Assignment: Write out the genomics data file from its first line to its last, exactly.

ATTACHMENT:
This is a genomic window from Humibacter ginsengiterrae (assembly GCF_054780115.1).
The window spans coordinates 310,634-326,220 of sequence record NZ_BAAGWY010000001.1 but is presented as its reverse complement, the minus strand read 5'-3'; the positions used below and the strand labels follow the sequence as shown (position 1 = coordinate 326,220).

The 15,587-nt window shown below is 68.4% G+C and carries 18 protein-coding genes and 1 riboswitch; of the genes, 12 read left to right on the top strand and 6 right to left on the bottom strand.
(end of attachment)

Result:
This is a genomic window from Humibacter ginsengiterrae (assembly GCF_054780115.1).
The window spans coordinates 310,634-326,220 of sequence record NZ_BAAGWY010000001.1 but is presented as its reverse complement, the minus strand read 5'-3'; the positions used below and the strand labels follow the sequence as shown (position 1 = coordinate 326,220).

The 15,587-nt window shown below is 68.4% G+C and carries 18 protein-coding genes and 1 riboswitch; of the genes, 12 read left to right on the top strand and 6 right to left on the bottom strand.